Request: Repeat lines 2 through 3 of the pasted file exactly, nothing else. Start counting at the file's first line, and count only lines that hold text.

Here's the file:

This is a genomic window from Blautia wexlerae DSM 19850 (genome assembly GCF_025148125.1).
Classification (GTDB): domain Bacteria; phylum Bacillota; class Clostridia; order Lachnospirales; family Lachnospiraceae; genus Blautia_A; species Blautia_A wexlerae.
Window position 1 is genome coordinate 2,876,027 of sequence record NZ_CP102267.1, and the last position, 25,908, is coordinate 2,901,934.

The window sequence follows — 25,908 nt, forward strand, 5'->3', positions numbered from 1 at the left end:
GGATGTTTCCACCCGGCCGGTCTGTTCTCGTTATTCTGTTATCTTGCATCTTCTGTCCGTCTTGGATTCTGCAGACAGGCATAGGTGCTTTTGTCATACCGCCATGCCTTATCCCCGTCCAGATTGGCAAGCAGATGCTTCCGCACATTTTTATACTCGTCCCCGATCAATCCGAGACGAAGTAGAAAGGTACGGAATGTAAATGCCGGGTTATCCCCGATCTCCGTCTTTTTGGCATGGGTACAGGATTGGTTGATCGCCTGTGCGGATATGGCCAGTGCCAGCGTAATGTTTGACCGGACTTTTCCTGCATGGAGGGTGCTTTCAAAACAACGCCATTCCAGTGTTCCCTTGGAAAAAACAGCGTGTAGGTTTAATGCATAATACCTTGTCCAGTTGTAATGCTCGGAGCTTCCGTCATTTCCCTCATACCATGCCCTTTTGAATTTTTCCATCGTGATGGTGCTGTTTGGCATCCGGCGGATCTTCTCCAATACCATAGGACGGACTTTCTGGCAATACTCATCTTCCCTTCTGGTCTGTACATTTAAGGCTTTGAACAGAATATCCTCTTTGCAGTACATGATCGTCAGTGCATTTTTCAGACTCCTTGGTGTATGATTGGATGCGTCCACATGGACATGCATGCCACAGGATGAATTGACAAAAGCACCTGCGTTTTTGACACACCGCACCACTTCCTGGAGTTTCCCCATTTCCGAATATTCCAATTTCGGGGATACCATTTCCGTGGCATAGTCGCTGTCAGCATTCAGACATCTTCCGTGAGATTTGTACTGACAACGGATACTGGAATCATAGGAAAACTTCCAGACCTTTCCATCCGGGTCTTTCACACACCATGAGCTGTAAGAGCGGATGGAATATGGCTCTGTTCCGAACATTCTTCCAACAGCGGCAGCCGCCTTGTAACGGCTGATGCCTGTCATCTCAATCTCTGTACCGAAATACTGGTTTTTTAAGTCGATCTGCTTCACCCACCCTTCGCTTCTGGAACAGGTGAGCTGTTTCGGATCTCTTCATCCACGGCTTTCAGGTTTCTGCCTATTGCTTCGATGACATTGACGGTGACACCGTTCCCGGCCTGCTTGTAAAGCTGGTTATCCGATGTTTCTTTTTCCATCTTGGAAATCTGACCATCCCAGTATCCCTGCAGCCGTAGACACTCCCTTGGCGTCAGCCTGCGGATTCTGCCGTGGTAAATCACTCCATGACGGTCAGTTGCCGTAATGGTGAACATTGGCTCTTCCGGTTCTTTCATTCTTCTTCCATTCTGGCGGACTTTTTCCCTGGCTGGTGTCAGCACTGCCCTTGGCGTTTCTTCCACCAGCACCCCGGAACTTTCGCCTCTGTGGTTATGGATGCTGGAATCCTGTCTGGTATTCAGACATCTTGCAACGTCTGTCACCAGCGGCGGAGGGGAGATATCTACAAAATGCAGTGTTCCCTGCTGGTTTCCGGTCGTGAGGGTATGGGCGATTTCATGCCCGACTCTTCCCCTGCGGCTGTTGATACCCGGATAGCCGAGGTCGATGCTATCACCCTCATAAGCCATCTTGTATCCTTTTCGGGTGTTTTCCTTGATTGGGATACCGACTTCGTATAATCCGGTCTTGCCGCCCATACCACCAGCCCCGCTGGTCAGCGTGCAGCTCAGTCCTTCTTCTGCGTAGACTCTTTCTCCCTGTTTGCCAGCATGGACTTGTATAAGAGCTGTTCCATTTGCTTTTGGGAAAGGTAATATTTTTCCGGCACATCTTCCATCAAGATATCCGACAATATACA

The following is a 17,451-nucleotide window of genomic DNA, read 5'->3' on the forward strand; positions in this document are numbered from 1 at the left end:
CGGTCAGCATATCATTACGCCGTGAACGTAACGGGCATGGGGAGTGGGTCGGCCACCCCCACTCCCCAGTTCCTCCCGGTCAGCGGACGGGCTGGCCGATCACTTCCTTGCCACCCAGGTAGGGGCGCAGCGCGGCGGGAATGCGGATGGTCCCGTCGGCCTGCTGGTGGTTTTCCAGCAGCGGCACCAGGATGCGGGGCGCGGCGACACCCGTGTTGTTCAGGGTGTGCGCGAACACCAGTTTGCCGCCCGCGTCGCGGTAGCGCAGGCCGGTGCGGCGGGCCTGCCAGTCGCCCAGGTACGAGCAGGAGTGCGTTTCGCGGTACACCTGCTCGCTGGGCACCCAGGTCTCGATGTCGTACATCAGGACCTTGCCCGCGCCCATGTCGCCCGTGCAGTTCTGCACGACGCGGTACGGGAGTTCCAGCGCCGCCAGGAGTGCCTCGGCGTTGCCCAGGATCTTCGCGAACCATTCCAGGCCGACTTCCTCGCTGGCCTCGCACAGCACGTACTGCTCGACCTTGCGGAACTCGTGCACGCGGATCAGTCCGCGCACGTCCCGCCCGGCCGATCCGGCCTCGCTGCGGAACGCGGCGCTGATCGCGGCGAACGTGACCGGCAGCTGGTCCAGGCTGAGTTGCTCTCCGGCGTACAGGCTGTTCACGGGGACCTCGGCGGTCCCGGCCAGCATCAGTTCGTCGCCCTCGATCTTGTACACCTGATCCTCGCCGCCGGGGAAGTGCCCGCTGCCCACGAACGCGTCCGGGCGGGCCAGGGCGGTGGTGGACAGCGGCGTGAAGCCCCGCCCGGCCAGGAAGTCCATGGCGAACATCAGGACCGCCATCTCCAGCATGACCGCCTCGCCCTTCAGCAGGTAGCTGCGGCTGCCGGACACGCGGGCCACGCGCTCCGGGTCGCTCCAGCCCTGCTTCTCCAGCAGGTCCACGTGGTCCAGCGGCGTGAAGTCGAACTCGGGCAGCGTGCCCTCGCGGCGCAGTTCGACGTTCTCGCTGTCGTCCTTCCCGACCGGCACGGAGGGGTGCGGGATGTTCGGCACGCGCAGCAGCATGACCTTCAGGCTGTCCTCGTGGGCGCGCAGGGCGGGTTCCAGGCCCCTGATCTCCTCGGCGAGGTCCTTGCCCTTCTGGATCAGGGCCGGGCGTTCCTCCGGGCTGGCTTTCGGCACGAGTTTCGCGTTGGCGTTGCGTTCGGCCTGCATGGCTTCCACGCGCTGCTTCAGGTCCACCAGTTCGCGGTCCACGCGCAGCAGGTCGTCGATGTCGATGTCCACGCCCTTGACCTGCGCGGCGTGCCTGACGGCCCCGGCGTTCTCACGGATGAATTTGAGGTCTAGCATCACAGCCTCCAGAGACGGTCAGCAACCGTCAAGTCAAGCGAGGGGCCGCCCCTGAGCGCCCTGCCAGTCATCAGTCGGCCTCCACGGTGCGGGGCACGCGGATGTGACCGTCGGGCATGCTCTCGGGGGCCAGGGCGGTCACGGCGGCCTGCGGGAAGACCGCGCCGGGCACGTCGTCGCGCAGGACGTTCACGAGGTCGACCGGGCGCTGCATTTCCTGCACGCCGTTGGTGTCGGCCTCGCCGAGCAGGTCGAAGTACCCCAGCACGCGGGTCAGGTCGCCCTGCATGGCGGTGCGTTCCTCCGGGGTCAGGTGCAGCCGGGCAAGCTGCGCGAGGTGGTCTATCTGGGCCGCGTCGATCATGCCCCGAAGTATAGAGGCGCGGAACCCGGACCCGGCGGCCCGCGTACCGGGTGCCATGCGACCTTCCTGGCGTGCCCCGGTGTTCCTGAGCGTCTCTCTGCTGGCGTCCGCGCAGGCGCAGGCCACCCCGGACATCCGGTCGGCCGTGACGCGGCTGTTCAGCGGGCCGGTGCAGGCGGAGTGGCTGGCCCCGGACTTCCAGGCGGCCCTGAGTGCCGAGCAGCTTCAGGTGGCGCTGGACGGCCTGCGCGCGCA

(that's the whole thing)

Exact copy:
Classification (GTDB): domain Bacteria; phylum Bacillota; class Clostridia; order Lachnospirales; family Lachnospiraceae; genus Blautia_A; species Blautia_A wexlerae.
Window position 1 is genome coordinate 2,876,027 of sequence record NZ_CP102267.1, and the last position, 25,908, is coordinate 2,901,934.